Ecuadoran Eruption Causes Evacuations

Ecuadoran authorities say 110 families have been evacuated from the vicinity of the Tungurahua volcano, which has been spewing molten rock, ash and lava since the weekend.

Spokeswoman Mercedes Taipe of Ecuador's Geophysics Institute says a column of vapor and ash up to 2.5 miles (4 kilometers) high has characterized the moderate-to-strong eruption.

She said Tuesday that a half-dozen villages are being showered in ash. She had no immediate estimate on economic damage to local farming.

The 16,48-foot (5,023-meter) volcano 84 miles (135 kilometers) southeast of Quito has been active since 1999.

In July and August of 2006 eruptions of Tungurahua killed at least four people, left two missing and forced the evacuation of thousands.

Another eruption in December of 2010 caused Ecuador's National Agency of Risk Control to issue a "red alert", later downgraded to orange. The Ecuadorean Institute for Geophysics reported a rapid increase in seismic activity, a number of explosions and an ash cloud reaching 2 kilometers (1.2 mi) in height.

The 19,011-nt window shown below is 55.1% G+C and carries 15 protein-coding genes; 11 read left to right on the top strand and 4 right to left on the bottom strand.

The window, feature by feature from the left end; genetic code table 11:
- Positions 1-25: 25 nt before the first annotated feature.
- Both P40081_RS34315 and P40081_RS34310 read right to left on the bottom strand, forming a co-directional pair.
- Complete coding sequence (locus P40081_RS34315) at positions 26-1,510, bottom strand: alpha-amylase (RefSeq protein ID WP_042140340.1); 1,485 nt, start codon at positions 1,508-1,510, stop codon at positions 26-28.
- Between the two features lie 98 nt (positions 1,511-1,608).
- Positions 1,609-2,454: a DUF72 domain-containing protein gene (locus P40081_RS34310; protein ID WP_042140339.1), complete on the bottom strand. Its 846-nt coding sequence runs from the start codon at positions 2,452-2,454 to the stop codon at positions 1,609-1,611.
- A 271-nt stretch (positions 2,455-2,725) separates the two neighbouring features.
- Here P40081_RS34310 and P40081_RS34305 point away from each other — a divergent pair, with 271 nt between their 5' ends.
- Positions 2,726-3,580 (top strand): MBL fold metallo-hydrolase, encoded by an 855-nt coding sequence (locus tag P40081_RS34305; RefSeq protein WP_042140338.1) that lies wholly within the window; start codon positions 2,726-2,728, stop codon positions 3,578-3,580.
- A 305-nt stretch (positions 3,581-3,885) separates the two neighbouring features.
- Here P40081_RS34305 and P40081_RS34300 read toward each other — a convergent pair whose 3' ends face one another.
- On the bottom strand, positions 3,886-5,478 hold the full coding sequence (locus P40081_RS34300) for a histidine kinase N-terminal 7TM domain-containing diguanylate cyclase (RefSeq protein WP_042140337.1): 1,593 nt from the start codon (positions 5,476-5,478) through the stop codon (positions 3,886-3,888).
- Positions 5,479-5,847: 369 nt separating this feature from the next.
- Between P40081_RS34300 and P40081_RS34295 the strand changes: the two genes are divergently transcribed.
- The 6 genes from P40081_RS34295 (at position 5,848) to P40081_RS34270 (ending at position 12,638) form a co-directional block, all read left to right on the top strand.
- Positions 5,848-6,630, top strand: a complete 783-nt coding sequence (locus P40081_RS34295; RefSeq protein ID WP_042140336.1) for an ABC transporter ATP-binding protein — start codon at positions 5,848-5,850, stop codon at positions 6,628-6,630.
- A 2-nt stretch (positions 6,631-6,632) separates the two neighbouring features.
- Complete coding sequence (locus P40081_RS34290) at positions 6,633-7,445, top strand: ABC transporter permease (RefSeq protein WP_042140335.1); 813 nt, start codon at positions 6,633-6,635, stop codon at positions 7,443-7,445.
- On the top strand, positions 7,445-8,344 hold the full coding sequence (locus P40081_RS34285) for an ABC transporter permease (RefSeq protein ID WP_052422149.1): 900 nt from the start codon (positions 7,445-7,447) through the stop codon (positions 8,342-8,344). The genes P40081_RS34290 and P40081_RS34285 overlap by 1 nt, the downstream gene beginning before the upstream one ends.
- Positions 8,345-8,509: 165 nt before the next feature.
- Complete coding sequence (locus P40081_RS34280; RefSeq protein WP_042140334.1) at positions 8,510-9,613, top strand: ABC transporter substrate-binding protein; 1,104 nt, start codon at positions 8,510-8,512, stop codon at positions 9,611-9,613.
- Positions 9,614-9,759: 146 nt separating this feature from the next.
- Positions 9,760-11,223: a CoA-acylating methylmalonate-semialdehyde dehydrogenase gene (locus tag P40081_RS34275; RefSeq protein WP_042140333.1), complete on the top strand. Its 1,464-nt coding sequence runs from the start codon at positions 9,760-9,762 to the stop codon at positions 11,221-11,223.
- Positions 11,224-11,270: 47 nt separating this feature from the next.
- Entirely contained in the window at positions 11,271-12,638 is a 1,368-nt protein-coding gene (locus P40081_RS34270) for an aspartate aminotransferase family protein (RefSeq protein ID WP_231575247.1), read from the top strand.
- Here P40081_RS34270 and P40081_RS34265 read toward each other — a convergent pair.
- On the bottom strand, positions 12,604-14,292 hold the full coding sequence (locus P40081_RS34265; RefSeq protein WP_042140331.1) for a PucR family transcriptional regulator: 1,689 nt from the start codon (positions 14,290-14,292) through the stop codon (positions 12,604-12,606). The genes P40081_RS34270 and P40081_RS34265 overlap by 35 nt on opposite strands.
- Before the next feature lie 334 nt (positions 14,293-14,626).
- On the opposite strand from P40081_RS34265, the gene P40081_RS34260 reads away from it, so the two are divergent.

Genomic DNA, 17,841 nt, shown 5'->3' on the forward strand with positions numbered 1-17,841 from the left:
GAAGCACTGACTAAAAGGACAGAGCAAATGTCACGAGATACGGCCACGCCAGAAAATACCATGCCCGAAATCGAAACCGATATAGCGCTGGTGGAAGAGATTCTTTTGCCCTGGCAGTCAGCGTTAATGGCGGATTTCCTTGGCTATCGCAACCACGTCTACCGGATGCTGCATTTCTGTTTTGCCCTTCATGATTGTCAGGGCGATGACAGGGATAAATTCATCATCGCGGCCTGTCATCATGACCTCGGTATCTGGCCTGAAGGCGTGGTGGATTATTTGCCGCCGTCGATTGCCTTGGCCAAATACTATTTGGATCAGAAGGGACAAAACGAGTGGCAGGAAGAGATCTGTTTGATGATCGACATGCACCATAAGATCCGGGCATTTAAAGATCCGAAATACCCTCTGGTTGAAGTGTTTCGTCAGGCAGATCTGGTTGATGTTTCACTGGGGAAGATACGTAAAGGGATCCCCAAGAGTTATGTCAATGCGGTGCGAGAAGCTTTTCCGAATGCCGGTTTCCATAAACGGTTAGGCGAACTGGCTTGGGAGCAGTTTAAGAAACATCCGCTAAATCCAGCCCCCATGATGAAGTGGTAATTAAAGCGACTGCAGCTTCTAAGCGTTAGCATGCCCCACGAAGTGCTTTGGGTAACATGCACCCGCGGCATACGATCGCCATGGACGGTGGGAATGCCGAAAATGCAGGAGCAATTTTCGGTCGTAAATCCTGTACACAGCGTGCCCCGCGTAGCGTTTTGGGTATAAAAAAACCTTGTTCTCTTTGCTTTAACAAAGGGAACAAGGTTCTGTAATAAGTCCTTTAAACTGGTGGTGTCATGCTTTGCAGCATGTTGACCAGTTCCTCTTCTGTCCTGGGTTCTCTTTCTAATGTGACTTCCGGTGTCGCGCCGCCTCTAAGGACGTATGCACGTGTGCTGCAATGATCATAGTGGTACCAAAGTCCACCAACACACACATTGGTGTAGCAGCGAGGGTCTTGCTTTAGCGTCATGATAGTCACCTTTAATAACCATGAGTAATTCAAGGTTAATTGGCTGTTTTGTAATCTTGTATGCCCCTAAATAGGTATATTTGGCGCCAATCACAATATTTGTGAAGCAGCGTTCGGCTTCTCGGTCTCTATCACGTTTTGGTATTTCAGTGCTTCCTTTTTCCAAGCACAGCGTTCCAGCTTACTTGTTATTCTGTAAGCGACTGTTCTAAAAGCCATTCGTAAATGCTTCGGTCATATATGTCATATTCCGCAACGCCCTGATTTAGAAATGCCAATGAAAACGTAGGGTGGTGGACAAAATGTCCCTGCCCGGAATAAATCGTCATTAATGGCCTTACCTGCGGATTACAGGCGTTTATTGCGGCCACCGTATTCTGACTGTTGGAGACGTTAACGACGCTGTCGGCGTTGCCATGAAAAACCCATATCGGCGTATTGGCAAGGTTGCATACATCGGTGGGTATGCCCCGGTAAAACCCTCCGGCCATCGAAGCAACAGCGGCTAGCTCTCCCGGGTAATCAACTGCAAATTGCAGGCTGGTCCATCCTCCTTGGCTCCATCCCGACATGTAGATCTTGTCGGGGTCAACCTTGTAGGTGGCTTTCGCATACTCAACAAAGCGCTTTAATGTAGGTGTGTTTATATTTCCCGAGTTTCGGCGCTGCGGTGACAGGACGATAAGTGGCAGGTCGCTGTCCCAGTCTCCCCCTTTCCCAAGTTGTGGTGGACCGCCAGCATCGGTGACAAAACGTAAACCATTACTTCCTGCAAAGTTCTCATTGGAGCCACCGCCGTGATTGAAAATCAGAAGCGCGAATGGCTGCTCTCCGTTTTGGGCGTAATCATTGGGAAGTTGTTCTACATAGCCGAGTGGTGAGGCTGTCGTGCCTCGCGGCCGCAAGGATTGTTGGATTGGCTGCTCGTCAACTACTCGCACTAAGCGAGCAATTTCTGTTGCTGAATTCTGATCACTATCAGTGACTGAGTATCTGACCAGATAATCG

The name Tungurahua is a combination of the Quichua tunguri (throat) andrahua (fire) meaning "Throat of Fire" and is also known as "The Black Giant" and, in local indigenous mythology it is allegedly referred to as Mama Tungurahua ("Mother Tungurahua").

The mountain was first climbed by German  volcanologist Alphons Stübel along with Eusebio Rodruguez in February of 1873 during his seven-year expedition of South America.

Based on reporting by the Associated Press.

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